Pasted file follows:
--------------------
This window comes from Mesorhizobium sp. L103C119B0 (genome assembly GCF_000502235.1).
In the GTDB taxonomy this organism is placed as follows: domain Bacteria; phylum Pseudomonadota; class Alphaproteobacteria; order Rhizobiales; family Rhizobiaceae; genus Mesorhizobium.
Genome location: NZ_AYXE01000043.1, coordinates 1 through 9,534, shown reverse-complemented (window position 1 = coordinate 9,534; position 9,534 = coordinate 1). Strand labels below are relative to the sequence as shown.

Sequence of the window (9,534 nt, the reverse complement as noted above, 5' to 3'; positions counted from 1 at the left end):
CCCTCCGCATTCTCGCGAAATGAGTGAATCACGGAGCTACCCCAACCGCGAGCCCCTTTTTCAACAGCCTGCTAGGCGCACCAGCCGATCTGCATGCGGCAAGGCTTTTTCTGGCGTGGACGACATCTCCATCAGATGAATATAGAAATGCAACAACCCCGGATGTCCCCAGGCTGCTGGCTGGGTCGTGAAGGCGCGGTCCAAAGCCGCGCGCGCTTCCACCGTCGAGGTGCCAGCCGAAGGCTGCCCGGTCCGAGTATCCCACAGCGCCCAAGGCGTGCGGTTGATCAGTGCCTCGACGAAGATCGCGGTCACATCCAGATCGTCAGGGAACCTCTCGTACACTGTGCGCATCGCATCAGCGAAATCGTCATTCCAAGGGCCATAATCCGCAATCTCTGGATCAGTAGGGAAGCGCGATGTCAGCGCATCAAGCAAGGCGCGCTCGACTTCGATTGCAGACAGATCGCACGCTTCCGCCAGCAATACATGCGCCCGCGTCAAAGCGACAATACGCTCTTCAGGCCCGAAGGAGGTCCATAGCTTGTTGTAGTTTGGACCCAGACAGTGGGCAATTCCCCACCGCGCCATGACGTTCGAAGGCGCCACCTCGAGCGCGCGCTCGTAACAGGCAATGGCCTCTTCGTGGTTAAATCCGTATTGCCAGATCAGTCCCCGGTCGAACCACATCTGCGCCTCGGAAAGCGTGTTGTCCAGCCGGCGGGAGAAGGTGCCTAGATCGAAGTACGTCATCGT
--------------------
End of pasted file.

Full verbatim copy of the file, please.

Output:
This window comes from Mesorhizobium sp. L103C119B0 (genome assembly GCF_000502235.1).
In the GTDB taxonomy this organism is placed as follows: domain Bacteria; phylum Pseudomonadota; class Alphaproteobacteria; order Rhizobiales; family Rhizobiaceae; genus Mesorhizobium.
Genome location: NZ_AYXE01000043.1, coordinates 1 through 9,534, shown reverse-complemented (window position 1 = coordinate 9,534; position 9,534 = coordinate 1). Strand labels below are relative to the sequence as shown.

Sequence of the window (9,534 nt, the reverse complement as noted above, 5' to 3'; positions counted from 1 at the left end):
CCCTCCGCATTCTCGCGAAATGAGTGAATCACGGAGCTACCCCAACCGCGAGCCCCTTTTTCAACAGCCTGCTAGGCGCACCAGCCGATCTGCATGCGGCAAGGCTTTTTCTGGCGTGGACGACATCTCCATCAGATGAATATAGAAATGCAACAACCCCGGATGTCCCCAGGCTGCTGGCTGGGTCGTGAAGGCGCGGTCCAAAGCCGCGCGCGCTTCCACCGTCGAGGTGCCAGCCGAAGGCTGCCCGGTCCGAGTATCCCACAGCGCCCAAGGCGTGCGGTTGATCAGTGCCTCGACGAAGATCGCGGTCACATCCAGATCGTCAGGGAACCTCTCGTACACTGTGCGCATCGCATCAGCGAAATCGTCATTCCAAGGGCCATAATCCGCAATCTCTGGATCAGTAGGGAAGCGCGATGTCAGCGCATCAAGCAAGGCGCGCTCGACTTCGATTGCAGACAGATCGCACGCTTCCGCCAGCAATACATGCGCCCGCGTCAAAGCGACAATACGCTCTTCAGGCCCGAAGGAGGTCCATAGCTTGTTGTAGTTTGGACCCAGACAGTGGGCAATTCCCCACCGCGCCATGACGTTCGAAGGCGCCACCTCGAGCGCGCGCTCGTAACAGGCAATGGCCTCTTCGTGGTTAAATCCGTATTGCCAGATCAGTCCCCGGTCGAACCACATCTGCGCCTCGGAAAGCGTGTTGTCCAGCCGGCGGGAGAAGGTGCCTAGATCGAAGTACGTCATCGT